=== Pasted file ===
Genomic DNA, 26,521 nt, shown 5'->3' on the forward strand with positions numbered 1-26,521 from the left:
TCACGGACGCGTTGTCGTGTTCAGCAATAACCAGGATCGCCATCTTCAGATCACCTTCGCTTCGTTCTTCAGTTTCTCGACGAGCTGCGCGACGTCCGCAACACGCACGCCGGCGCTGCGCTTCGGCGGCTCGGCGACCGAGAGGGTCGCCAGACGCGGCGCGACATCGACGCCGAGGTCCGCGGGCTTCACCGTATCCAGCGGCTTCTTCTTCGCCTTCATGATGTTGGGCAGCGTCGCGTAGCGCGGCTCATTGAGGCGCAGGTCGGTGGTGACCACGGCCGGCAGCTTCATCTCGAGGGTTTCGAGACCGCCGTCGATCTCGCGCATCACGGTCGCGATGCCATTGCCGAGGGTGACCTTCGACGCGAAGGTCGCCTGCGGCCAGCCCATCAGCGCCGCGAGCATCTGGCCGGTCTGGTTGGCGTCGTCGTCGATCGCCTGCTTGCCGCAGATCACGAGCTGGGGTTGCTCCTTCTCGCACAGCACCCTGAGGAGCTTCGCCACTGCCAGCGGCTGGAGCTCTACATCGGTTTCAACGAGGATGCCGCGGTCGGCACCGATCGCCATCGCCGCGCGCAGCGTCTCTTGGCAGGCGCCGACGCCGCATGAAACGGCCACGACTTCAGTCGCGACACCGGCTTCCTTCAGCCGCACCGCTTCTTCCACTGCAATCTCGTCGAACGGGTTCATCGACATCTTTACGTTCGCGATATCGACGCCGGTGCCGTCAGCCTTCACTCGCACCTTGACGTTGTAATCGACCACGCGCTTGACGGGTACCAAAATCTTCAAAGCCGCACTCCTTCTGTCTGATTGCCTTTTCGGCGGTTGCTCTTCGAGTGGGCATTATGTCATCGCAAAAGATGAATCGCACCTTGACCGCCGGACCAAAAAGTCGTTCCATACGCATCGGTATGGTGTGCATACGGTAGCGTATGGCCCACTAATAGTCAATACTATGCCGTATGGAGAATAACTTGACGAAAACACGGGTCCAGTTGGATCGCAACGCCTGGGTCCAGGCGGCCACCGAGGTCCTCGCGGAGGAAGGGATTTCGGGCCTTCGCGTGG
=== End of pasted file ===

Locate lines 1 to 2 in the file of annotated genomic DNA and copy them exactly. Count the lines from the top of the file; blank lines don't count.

Genomic DNA, 26,521 nt, shown 5'->3' on the forward strand with positions numbered 1-26,521 from the left:
TCACGGACGCGTTGTCGTGTTCAGCAATAACCAGGATCGCCATCTTCAGATCACCTTCGCTTCGTTCTTCAGTTTCTCGACGAGCTGCGCGACGTCCGCAACACGCACGCCGGCGCTGCGCTTCGGCGGCTCGGCGACCGAGAGGGTCGCCAGACGCGGCGCGACATCGACGCCGAGGTCCGCGGGCTTCACCGTATCCAGCGGCTTCTTCTTCGCCTTCATGATGTTGGGCAGCGTCGCGTAGCGCGGCTCATTGAGGCGCAGGTCGGTGGTGACCACGGCCGGCAGCTTCATCTCGAGGGTTTCGAGACCGCCGTCGATCTCGCGCATCACGGTCGCGATGCCATTGCCGAGGGTGACCTTCGACGCGAAGGTCGCCTGCGGCCAGCCCATCAGCGCCGCGAGCATCTGGCCGGTCTGGTTGGCGTCGTCGTCGATCGCCTGCTTGCCGCAGATCACGAGCTGGGGTTGCTCCTTCTCGCACAGCACCCTGAGGAGCTTCGCCACTGCCAGCGGCTGGAGCTCTACATCGGTTTCAACGAGGATGCCGCGGTCGGCACCGATCGCCATCGCCGCGCGCAGCGTCTCTTGGCAGGCGCCGACGCCGCATGAAACGGCCACGACTTCAGTCGCGACACCGGCTTCCTTCAGCCGCACCGCTTCTTCCACTGCAATCTCGTCGAACGGGTTCATCGACATCTTTACGTTCGCGATATCGACGCCGGTGCCGTCAGCCTTCACTCGCACCTTGACGTTGTAATCGACCACGCGCTTGACGGGTACCAAAATCTTCAAAGCCGCACTCCTTCTGTCTGATTGCCTTTTCGGCGGTTGCTCTTCGAGTGGGCATTATGTCATCGCAAAAGATGAATCGCACCTTGACCGCCGGACCAAAAAGTCGTTCCATACGCATCGGTATGGTGTGCATACGGTAGCGTATGGCCCACTAATAGTCAATACTATGCCGTATGGAGAATAACTTGACGAAAACACGGGTCCAGTTGGATCGCAACGCCTGGGTCCAGGCGGCCACCGAGGTCCTCGCGGAGGAAGGGATTTCGGGCCTTCGCGTGG